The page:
First, I found the relevant passages from Roger of Wendover’s “Flowers of History” related to William Longespee’s shipwreck, return to England, death, and funeral.
I have some thoughts on it.
First, on the legend involving the virgin and the candles- I can see there being a kernel of truth to this because one of the recurring themes across several of my lifetimes is an affinity for the Divine Feminine and although I have no specific belief in a god or gods, I acknowledge that the thought of paying devotion to a female aspect of the divine has a powerful draw for me, just as it did in my previous life and, I’m sure, in Longespee’s. Keep in mind that at this time in Europe, veneration of the Virgin Mary had reached its apex to the point where she was, very much, regarded as greater than God. This was due in part to the rise in esteem of women in the 13th century, a legacy of Eleanor of Aquitaine. Eleanor was also known to have been an early proponent of the Troubadour culture, which Longespee is known to have embraced wholeheartedly. I believe that he did see something- whether it was St. Elmo’s Fire (presumably a form of ball lightning that forms on the rigging of ships) or some sort of brief vision of the divine, or something else entirely.
The story of how the candles at Longespee’s funeral remained lit through the wind and rain of Old Sarum (quite a feat) was probably added to give the narrative some symmetry though I’d like to believe it, as it ties in rather romantically with my affinity for fire, and the Olympic torch passing our trailer on its way to Los Angeles shortly after I was born (and the fact that it passed through Yeovil in 2012).
Wendover’s account of Longespee on Ile de Re is a bit perplexing; he claims that he was only on the island for three days and then spent three months adrift at sea. The reason for his supposedly leaving the island was because the French lord who had been given charge of the island, Savaric de Maleon, had sent soldiers to capture Longespee, who was tipped off by two soldiers whom he handsomely paid off and set to sea, only to arrive in Cornwall three months later on Christmas day and that he lived for some months thereafter. My memory is that he stayed on the island until the first signs of spring and left for England while he could still stand on his own two feet, was in great pain for some weeks, and died shortly thereafter.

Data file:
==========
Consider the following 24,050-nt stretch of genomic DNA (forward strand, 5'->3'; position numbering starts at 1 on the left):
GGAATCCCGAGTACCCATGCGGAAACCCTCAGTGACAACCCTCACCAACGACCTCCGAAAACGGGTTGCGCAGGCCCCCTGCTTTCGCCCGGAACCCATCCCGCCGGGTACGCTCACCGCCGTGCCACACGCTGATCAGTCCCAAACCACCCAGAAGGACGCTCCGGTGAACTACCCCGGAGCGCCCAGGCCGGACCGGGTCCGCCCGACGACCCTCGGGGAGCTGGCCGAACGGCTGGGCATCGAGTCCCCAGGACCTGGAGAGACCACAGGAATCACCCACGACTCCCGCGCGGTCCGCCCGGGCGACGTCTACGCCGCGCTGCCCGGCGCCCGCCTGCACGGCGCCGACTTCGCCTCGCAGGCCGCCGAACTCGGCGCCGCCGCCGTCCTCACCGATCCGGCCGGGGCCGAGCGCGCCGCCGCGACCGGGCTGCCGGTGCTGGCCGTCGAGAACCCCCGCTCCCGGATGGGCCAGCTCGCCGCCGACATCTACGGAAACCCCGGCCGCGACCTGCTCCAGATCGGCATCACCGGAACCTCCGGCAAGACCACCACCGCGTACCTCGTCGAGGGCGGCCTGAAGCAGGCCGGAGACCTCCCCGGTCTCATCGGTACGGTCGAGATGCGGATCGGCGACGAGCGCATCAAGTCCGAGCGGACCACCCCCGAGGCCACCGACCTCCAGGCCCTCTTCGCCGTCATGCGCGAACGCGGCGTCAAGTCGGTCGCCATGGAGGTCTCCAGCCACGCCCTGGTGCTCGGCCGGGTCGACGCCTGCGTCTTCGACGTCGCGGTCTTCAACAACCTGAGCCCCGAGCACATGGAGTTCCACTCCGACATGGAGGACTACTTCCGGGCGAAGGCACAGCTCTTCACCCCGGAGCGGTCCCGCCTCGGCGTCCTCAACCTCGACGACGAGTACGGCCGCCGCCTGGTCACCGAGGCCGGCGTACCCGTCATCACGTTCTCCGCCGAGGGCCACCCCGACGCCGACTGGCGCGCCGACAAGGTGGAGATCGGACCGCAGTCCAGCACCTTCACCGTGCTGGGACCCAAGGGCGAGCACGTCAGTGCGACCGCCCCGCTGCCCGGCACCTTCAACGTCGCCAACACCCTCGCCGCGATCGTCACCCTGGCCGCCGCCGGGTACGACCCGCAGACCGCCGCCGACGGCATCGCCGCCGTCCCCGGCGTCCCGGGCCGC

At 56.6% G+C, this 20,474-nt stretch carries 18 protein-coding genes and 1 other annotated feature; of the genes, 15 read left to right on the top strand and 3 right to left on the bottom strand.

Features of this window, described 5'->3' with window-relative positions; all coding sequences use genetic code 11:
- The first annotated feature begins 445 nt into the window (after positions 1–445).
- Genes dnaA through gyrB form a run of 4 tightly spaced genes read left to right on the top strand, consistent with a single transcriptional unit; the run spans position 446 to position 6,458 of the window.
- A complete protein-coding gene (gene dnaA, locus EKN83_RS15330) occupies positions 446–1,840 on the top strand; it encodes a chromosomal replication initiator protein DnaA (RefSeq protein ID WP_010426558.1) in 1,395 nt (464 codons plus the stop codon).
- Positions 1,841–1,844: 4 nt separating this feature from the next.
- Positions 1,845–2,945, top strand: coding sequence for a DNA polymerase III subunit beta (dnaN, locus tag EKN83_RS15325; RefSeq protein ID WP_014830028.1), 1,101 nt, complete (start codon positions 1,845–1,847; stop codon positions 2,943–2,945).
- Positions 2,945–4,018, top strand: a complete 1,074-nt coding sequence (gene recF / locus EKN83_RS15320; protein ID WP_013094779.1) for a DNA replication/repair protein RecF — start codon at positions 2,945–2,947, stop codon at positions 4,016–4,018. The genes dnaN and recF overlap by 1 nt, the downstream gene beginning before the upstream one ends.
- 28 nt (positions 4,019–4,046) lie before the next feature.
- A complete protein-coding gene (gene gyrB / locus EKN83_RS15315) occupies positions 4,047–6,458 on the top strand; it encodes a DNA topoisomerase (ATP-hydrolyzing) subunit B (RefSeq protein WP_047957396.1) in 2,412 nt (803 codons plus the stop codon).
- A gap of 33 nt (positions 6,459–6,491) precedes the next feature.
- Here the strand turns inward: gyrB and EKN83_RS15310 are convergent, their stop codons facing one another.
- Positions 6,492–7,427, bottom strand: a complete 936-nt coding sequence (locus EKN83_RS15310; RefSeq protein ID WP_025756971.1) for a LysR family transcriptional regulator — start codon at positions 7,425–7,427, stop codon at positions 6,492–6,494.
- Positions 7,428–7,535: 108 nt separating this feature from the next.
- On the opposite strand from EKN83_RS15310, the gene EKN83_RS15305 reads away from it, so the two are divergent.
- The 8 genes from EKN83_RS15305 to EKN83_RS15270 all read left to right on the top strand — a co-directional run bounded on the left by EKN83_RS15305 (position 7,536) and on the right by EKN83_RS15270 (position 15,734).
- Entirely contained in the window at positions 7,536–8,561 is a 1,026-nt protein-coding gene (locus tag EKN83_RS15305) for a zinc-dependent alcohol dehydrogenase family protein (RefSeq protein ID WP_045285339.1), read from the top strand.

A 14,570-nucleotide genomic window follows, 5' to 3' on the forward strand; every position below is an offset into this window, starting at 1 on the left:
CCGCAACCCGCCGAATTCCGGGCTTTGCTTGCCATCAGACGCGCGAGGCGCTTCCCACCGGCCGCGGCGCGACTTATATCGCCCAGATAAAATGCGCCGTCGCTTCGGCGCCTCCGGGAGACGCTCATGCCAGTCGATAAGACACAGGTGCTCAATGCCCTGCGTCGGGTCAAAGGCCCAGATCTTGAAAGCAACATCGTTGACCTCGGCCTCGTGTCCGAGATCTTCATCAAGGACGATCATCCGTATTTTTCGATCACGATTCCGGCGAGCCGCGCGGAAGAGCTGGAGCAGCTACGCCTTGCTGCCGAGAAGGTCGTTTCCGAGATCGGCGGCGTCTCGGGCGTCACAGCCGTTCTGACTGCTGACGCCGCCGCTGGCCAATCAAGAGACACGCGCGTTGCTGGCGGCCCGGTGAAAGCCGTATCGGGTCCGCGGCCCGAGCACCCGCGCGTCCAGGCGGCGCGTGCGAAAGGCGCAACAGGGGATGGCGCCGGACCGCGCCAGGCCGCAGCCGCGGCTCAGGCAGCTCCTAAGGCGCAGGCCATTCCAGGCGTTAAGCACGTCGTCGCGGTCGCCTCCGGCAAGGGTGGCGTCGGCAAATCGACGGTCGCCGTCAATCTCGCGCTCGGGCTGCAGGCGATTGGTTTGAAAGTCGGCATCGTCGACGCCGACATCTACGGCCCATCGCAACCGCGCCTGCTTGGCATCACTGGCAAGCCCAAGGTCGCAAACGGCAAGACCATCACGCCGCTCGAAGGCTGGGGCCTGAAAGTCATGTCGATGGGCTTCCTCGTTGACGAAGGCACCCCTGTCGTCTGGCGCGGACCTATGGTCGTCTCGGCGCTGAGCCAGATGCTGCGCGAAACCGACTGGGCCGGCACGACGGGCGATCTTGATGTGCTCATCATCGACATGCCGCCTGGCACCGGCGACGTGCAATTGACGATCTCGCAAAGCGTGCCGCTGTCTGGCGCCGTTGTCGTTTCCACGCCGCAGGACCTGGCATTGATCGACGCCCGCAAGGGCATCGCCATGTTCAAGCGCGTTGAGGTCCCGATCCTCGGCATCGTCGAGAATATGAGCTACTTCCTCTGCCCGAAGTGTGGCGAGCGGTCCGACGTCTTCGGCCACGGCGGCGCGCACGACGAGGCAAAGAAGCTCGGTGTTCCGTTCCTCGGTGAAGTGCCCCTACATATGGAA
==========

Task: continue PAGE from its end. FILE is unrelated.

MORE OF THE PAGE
I’m pretty sure most historians agree that Longespee was actually at Ile de Re for some months, but why would Wendover lie?
Perhaps a clue is in another subplot of this narrative, the supposed poisoning of Longespee by Hubert De Burgh over the hand of Ela. It is known that Ela became abbess of an abbey after William died, but it has been understood by historians that this is simply because she and William were both devoutly religious and not to escape marrying Hubert’s son, so De Burgh’s motive for the poisoning is very much in doubt.
I’ve come to the conclusion that Roger of Wendover did not like Hubert de Burgh very much, but not that there is any merit to the case for his having poisoned Longespee. The arsenic story is almost certainly a complete myth because Wendover’s account- the only source for the poisoning story- describes an acute attack and does not ascribe his death in any way to his earlier illness which had been ongoing for some time.
But perhaps there was another motive there too. Perhaps either Longespee or Wendover wanted the story to be a literary eulogy for England’s first Renaissance Man, in the form of a story mimicking Homer’s Odyssey. I’m pretty sure that was something Longespee may have had a hand in and that he lied about being ill in the infirmary of Notre Dame de Re, since my memories suggest a long time spent in the abbey and a spring time departure.
I’m not sure what to think of Wendover’s mythologizing account. It’s not accurate, that much I’m sure of. But it’s a romantic fiction of high caliber for the era, and it apparently inspired an 18th century romantic novel called “Longsword: Earl of Salisbury” that is widely regarded as England’s first historical romance.
Incidentally, the source that cited Wendover directly was the foreword to a 1952 edition of the above that my university library just happened to have. From what I’ve read so far, the actual novel isn’t great. The language is preposterously archaic even for 1762, and the story is very formulaic by today’s standards. It was one of those books that was good enough in its day but has not aged well. But because it was “good enough” way back when, it became highly influential in the development of the historic romance, and not surprisingly, it draws heavily on Roger of Wendover. Also, the foreword incorrectly states that the elder William Longespee was not in the crusades; I’ve seen sources that state quite to the contrary, that he was involved in several battles in the Third Crusade, although I know nothing of this from memory.
I’d say that “Longsword” isn’t the first English historic romance, however; I think Roger of Wendover’s “Flowers of History,” which was written with the exact same plot while Longespee was hardly cold in his grave, takes that credit.